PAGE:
Quotable (#194)

Ben Narasin cites an (unnamed) Chinese Communist Party official on the techno-economic function of science fiction:

For years we’ve been making wonderful things. We make your iPods. We make phones. We make them better than anybody else, but we don’t come up with any of these ideas. So we went on a tour of America talking to people at Microsoft, at Google, at Apple, and we asked them a lot of questions about themselves, just the people working there. And we discovered they all read science fiction … so we think maybe it’s a good thing.

2 thoughts on “Quotable (#194)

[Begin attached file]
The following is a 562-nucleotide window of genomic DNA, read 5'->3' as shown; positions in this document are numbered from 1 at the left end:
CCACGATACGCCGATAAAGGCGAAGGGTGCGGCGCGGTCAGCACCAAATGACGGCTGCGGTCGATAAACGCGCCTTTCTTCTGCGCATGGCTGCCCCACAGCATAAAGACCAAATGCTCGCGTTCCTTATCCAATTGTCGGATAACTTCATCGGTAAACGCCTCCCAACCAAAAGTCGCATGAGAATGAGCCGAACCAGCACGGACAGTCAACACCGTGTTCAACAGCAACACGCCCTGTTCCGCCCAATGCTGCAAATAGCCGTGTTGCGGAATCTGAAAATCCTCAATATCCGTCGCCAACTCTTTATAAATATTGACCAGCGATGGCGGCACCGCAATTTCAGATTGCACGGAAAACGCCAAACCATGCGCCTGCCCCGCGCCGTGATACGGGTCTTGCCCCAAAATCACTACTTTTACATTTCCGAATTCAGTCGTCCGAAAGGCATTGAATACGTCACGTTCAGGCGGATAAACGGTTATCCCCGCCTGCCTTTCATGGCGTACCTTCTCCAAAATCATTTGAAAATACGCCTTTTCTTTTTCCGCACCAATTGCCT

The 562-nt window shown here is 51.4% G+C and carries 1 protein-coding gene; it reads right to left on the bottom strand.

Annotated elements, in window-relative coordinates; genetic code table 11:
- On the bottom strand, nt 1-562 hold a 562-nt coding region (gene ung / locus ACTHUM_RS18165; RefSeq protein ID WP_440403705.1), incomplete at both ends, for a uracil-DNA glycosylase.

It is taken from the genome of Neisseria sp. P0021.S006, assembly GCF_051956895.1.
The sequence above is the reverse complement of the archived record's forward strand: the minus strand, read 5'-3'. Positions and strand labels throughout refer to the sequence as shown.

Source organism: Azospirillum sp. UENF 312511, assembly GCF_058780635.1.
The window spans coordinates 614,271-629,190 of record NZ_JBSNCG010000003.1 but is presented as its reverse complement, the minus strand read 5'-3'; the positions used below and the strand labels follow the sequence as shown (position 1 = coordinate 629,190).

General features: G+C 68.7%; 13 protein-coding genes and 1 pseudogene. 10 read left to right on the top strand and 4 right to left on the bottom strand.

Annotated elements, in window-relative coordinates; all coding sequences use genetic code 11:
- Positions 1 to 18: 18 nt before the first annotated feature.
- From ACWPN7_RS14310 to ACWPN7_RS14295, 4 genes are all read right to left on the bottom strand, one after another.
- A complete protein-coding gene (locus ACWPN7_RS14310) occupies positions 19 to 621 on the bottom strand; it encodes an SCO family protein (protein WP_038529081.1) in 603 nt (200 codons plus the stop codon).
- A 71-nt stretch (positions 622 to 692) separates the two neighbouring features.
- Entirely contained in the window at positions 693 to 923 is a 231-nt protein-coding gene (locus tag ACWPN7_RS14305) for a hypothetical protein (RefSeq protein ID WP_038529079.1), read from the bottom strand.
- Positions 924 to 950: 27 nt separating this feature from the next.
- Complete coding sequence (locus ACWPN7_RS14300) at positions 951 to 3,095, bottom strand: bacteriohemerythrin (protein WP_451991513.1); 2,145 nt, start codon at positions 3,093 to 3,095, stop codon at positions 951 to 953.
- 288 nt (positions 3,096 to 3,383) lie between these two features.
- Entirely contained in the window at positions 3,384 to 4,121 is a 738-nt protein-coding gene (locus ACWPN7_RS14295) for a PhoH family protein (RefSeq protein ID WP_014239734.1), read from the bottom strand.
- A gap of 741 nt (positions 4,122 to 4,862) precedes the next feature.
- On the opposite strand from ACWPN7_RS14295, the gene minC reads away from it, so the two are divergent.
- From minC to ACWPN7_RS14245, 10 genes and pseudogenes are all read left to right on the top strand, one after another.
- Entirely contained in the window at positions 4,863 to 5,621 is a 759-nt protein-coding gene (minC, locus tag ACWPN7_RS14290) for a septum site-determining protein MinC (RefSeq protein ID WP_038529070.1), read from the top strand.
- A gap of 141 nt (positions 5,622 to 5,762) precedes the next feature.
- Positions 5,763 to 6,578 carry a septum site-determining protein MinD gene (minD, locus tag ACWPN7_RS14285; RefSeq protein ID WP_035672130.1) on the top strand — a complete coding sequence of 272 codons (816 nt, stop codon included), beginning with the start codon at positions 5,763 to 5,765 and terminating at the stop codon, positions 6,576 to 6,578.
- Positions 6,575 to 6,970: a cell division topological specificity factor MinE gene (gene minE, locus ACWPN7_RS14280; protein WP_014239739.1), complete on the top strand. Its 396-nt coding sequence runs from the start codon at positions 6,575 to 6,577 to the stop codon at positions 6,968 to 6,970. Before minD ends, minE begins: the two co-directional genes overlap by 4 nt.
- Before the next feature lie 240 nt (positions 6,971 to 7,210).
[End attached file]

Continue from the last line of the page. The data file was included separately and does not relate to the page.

1. Reminds me of the old Three Days of the Condor, where Redford is reading all those spy novels and clipping scenarios for the data boys… the Chinese think they can bottle creativity from reading SF… problem is after years of working with Software guys from India, China, and other places they had us hands down with mathematics, logic, etc., but creativity isn’t something you can teach someone… it’s a whole culture of cunning, a sort of Ulysses in a bottle innovator who can think it up on the fly, the spur of the moment hand to eye… thing… whether we will or no… the Anglo-Saxon heritage has that quizzical ability to puzzle out the threads from a thousand and one angles and shoot the gap between ideas and things that those who are bound to logic and algorithmic prisons will never ever master… but heh, who am I, but a guy who lived the crap for most of my adult life and always saw how obviously more intelligent these Chinese and India guys were, but how stymied they were when guys like myself came up with solutions they just could not think … Somewhere along the way we ‘think’ things differently… they’ll need to look there, not SF to figure that one out.

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